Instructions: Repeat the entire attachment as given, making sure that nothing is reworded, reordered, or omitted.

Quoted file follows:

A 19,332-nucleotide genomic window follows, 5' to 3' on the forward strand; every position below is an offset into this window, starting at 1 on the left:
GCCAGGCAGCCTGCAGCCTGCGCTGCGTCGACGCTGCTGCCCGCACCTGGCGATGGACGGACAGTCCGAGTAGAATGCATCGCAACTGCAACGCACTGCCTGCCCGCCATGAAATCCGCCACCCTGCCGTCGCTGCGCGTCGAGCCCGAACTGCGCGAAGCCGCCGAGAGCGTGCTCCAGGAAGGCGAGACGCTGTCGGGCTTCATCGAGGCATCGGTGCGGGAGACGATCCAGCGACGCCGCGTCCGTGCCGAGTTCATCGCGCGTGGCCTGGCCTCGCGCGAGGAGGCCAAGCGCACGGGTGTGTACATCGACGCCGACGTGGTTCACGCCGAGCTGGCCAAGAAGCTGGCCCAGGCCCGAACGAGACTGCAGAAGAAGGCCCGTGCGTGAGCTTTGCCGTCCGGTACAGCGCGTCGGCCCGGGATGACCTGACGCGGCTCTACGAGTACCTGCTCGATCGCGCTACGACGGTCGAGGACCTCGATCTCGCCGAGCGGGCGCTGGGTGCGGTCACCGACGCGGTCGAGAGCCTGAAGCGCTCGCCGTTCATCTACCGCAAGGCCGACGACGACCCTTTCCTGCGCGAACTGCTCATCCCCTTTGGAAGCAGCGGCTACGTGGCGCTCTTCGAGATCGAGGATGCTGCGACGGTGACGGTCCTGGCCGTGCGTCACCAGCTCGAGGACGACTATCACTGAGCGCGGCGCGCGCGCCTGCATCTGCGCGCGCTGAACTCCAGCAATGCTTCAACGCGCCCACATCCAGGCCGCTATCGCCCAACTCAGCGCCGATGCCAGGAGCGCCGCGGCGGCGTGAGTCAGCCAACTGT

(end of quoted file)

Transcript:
A 19,332-nucleotide genomic window follows, 5' to 3' on the forward strand; every position below is an offset into this window, starting at 1 on the left:
GCCAGGCAGCCTGCAGCCTGCGCTGCGTCGACGCTGCTGCCCGCACCTGGCGATGGACGGACAGTCCGAGTAGAATGCATCGCAACTGCAACGCACTGCCTGCCCGCCATGAAATCCGCCACCCTGCCGTCGCTGCGCGTCGAGCCCGAACTGCGCGAAGCCGCCGAGAGCGTGCTCCAGGAAGGCGAGACGCTGTCGGGCTTCATCGAGGCATCGGTGCGGGAGACGATCCAGCGACGCCGCGTCCGTGCCGAGTTCATCGCGCGTGGCCTGGCCTCGCGCGAGGAGGCCAAGCGCACGGGTGTGTACATCGACGCCGACGTGGTTCACGCCGAGCTGGCCAAGAAGCTGGCCCAGGCCCGAACGAGACTGCAGAAGAAGGCCCGTGCGTGAGCTTTGCCGTCCGGTACAGCGCGTCGGCCCGGGATGACCTGACGCGGCTCTACGAGTACCTGCTCGATCGCGCTACGACGGTCGAGGACCTCGATCTCGCCGAGCGGGCGCTGGGTGCGGTCACCGACGCGGTCGAGAGCCTGAAGCGCTCGCCGTTCATCTACCGCAAGGCCGACGACGACCCTTTCCTGCGCGAACTGCTCATCCCCTTTGGAAGCAGCGGCTACGTGGCGCTCTTCGAGATCGAGGATGCTGCGACGGTGACGGTCCTGGCCGTGCGTCACCAGCTCGAGGACGACTATCACTGAGCGCGGCGCGCGCGCCTGCATCTGCGCGCGCTGAACTCCAGCAATGCTTCAACGCGCCCACATCCAGGCCGCTATCGCCCAACTCAGCGCCGATGCCAGGAGCGCCGCGGCGGCGTGAGTCAGCCAACTGT